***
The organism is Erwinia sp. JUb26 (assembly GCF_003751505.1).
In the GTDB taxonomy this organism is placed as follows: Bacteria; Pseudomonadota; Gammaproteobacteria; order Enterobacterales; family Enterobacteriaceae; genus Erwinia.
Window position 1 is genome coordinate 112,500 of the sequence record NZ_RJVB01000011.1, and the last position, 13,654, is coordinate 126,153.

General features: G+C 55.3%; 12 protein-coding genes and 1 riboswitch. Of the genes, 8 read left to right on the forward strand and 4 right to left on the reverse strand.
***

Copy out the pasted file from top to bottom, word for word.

The organism is Erwinia sp. JUb26 (assembly GCF_003751505.1).
In the GTDB taxonomy this organism is placed as follows: Bacteria; Pseudomonadota; Gammaproteobacteria; order Enterobacterales; family Enterobacteriaceae; genus Erwinia.
Window position 1 is genome coordinate 112,500 of the sequence record NZ_RJVB01000011.1, and the last position, 13,654, is coordinate 126,153.

General features: G+C 55.3%; 12 protein-coding genes and 1 riboswitch. Of the genes, 8 read left to right on the forward strand and 4 right to left on the reverse strand.